Companies need to develop a thorough understanding of their risks and also understand the scope of the cyber insurance they are placing.
It is always easier to be convinced by way of example, and the United States Court of Appeals for the 6th Circuit’s latest opinion does just that for insureds. For those not very familiar with these two parties to the litigation, Retail Ventures is DSW Shoe Warehouse and National Union is owned by Chartis (now known again as AIG).
In 2005, hackers breached DSW’s main computer system and downloaded more than 1.4 million customers’ credit cards and checking information profiles. DSW filed a notice of claim with National Union for the losses of approximately $5.3 million related in various forms to the theft. In response to the insurance claim under DSW’s Blanket Crime Policy, which contained an endorsement for Computer & Funds Transfer Fraud Coverage, National Union denied it. This forced DSW to sue its insurer for coverage of the data theft and related costs.
In this particular case, the federal courts were called upon to apply Ohio state law. The courts found the issue, which centered on the interpretation of the simple phrase “resulting directly from,” new to Ohio for this type of claim. For DSW, its recovery of over $5.3 million boiled down to a court interpreting for the first time small phrases in the crime policy’s computer fraud coverage. You can only imagine the risk posed to a smaller business in having a large claim outright denied — it becomes a life or death struggle for the business against its larger insurer.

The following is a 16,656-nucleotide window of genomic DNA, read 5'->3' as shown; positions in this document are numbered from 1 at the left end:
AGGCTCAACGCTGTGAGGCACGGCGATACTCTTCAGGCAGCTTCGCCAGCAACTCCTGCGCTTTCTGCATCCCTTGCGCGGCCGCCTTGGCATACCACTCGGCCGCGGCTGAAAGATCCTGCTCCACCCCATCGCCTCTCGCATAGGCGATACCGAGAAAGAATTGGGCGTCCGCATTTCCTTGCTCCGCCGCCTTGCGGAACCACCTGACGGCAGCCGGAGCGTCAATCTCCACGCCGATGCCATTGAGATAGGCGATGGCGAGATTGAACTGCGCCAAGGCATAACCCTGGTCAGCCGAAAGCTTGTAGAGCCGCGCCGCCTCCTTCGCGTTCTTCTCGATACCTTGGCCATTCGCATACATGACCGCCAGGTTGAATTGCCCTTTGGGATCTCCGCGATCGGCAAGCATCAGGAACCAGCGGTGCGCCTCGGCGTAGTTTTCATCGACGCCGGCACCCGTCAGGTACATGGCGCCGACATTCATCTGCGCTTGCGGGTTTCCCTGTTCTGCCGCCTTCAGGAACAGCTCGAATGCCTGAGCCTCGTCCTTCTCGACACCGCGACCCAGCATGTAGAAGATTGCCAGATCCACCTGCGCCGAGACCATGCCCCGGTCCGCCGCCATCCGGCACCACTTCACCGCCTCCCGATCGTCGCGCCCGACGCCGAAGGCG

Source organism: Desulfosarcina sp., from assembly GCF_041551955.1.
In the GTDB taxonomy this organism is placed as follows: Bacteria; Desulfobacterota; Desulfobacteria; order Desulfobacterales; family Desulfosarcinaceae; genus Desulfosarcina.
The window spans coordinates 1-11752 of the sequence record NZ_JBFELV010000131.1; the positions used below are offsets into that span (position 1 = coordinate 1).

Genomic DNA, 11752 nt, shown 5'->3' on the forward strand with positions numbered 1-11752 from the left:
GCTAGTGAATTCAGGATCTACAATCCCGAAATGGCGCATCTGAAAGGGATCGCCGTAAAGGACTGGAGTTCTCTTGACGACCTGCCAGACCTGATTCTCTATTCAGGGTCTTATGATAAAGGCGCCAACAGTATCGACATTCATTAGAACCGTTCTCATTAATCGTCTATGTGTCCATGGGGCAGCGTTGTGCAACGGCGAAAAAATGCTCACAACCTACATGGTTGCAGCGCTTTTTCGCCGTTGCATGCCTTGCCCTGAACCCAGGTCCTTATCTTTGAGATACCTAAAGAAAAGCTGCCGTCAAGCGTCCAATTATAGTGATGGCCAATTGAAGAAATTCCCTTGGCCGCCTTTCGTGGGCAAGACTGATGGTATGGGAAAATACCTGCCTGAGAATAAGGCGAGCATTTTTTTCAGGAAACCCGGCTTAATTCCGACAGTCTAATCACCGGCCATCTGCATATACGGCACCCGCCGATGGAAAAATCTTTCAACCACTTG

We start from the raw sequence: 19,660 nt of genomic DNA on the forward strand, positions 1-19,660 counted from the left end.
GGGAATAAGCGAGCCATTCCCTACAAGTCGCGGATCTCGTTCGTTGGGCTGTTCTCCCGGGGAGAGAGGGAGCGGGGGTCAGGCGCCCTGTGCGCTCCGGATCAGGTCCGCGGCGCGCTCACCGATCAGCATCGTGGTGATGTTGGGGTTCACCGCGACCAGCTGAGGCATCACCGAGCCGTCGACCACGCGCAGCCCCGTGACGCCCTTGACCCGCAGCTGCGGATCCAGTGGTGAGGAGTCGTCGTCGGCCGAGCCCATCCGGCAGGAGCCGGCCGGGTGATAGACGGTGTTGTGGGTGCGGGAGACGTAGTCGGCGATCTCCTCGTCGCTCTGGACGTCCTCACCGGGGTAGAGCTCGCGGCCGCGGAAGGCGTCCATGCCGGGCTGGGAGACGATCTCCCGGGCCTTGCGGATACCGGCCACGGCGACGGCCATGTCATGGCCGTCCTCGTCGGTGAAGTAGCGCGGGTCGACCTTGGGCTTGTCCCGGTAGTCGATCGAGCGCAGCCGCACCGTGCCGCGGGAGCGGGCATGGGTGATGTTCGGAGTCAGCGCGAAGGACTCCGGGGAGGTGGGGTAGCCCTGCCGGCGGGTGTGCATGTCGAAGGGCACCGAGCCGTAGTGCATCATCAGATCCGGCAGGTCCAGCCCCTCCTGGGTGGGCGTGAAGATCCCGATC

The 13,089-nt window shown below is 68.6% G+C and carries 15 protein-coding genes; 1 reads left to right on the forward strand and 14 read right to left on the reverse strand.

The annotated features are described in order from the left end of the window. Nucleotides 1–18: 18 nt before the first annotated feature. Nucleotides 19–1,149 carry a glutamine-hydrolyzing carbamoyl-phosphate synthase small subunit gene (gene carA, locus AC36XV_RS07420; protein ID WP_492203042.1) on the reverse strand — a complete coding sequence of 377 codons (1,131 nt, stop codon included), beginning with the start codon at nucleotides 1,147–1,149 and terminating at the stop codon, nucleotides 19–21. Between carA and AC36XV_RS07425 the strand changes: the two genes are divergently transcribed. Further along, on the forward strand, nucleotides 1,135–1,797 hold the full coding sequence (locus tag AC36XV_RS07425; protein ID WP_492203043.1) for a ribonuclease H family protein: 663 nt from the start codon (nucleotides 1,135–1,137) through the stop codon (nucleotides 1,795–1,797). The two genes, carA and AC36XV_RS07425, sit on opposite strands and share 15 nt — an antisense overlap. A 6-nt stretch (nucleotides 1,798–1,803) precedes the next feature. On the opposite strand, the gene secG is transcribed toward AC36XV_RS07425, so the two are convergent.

The district court found in favor of coverage for DSW, and National Union appealed to the federal court of appeals based in Cincinnati. After a thorough analysis of Ohio and other law, it too found in favor of DSW. As the court succinctly noted, “[d]espite defendant’s arguments to the contrary, we find that the phrase ‘resulting directly from’ does not unambiguously limit coverage to loss resulting ‘solely’ or ‘immediately’ from the theft itself. The court also analyzed the insurer’s arguments that various exclusions within the computer fraud endorsement barred coverage. Those attempts to defeat coverage for DSW were also rejected.
A company’s traditional insurance program likely will not cover cyber losses, or contain gaps in such coverage, for cyber/data breaches. The DSW case demonstrates how far a policyholder may have to go to find coverage through a more traditional insurance policy. As a recent announcement from Marsh highlights, “Cyber insurance policies can fill many of the gaps in traditional insurance and provide direct loss and liability protection for risks created by the use of technology and data in an organization’s day-to-day operations.”
There is no time like the present for policyholders — large and small — to analyze their insurance programs to determine if their current insurance will cover cyber-risks or identify any gaps that may need to be filled. An ounce of prevention upfront from such an analysis may prevent the type of insurance fight DSW waged to get secure the coverage it purchased from its insurer.